Facebook — The Video News Hegemon?

Photo of Tim Mulligan
by Tim Mulligan

Last Wednesday Facebook officially announced that it was partnering with a number of well-known news publishers to provide original news programmes that will feature on Watch, Facebook’s video service which is currently only available in the US. The news and current affairs roster for Watch will feature exclusive video content from established players such as ABC News, CNN, Fox News, and Univision. For the first time Facebook will be paying for news content on its platform— a significant break from its previous modus operandi. As MIDiA Research correctly identified in December 2016, Facebook is now a media company and this move into commissioning news content is the latest chapter in the tech major’s strategic realignment.

Why official news content matter to Facebook

The previous two years have been challenging for Facebook. Over that period, it has had to accept responsibility for the type of content published on the platform and the role it has played in disseminating news both globally and, specifically, in its home market of the US. As the largest provider of news in the US, Facebook has found itself under sustained scrutiny from US lawmakers over the explosion of fake news proliferating on the site and the rise of the filter bubble phenomenon. Alongside these two huge ethical challenges to the centrality of Facebook in the public gaze has been the pressure placed by news publishers around Facebook taking an increasing share of the revenues generated by monetising professional journalism on Facebook.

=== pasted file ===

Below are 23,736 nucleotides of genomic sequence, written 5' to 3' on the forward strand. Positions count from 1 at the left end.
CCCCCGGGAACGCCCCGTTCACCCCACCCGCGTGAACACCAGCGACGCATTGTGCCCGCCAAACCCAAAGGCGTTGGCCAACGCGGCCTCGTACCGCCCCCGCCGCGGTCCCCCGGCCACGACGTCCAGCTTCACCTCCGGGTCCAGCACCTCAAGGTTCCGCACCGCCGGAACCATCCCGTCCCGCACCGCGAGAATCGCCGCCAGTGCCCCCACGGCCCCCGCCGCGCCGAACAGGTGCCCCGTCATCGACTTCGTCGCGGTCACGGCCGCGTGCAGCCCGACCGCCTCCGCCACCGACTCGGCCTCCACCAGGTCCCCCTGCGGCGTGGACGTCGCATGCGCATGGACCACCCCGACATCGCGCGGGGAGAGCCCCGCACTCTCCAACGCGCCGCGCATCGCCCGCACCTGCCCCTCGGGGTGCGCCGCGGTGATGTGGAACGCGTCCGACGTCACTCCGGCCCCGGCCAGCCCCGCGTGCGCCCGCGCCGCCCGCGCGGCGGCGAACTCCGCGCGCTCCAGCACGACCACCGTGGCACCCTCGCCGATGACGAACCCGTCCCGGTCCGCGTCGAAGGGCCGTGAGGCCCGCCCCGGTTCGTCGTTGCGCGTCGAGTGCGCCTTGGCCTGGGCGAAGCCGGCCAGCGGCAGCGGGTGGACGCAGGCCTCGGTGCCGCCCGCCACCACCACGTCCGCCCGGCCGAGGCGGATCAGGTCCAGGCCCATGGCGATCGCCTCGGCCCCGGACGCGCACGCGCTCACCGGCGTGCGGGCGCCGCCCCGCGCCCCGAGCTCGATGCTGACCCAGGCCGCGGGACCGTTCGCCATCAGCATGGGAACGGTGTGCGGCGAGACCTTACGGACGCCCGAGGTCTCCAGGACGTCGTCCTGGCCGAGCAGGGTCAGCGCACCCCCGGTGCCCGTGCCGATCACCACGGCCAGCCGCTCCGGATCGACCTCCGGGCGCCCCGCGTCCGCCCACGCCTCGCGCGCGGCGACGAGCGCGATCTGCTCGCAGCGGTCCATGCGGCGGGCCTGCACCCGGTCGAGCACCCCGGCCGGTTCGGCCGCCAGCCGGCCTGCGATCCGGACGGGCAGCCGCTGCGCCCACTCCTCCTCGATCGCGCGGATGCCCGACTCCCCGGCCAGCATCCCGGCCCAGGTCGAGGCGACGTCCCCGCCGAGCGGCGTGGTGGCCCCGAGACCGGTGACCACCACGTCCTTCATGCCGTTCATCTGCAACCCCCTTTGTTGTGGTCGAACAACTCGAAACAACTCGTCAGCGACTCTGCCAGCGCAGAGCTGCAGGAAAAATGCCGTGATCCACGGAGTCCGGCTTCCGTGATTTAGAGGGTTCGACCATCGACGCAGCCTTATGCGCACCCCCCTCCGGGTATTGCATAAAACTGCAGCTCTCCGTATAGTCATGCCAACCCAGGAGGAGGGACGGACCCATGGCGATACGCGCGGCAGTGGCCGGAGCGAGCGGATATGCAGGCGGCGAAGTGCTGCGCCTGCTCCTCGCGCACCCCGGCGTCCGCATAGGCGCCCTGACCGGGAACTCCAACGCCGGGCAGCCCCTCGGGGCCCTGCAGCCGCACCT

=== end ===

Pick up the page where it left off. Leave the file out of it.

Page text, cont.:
Creating a bespoke video news service on Watch allows Facebook to achieve a number of crucial strategic objectives for the company. Firstly, it accelerates the premium video commissioning content strategy by which Facebook is looking to use to retain users on its main platform. Secondly, it placates news media content partners by directly paying them for their content, thereby creating a new revenue stream for the publishers. Thirdly, it signals to the lawmakers in Washington that it is serious about tackling the blight of fake news on its platform by going as far as to directly pay for professional journalism to appear on Facebook.

The opportunity for news in the streaming video landscape

According to MIDiA Research consumer survey data, 21% of consumers in the US share news stories, using it as a way to define themselves digitally. It is effectively digital peacocking through news content, rather than through carefully curated selfies. News then logically becomes a promotional content format for ad-supported streaming video in the way that scripted drama has traditionally worked for subscription video on demand (SVOD).

Currently, none of the major SVOD services include news in their content offerings and only YouTube offers consistent short-form video current affairs coverage. If Facebook is able to present Watch as a meaningful and consistently high-quality news destination in the digital landscape, then there is a real opportunity for Facebook to gain consumer momentum.

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